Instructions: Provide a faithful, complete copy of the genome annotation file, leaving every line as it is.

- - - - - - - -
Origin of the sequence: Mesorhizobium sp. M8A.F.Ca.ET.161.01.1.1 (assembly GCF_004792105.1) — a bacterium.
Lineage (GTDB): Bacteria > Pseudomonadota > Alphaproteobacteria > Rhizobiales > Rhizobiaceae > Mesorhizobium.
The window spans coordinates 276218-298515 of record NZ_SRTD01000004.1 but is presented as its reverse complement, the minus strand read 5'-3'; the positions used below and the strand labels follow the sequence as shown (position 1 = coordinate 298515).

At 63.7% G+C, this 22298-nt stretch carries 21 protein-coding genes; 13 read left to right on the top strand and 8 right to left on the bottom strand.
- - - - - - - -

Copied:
Origin of the sequence: Mesorhizobium sp. M8A.F.Ca.ET.161.01.1.1 (assembly GCF_004792105.1) — a bacterium.
Lineage (GTDB): Bacteria > Pseudomonadota > Alphaproteobacteria > Rhizobiales > Rhizobiaceae > Mesorhizobium.
The window spans coordinates 276218-298515 of record NZ_SRTD01000004.1 but is presented as its reverse complement, the minus strand read 5'-3'; the positions used below and the strand labels follow the sequence as shown (position 1 = coordinate 298515).

At 63.7% G+C, this 22298-nt stretch carries 21 protein-coding genes; 13 read left to right on the top strand and 8 right to left on the bottom strand.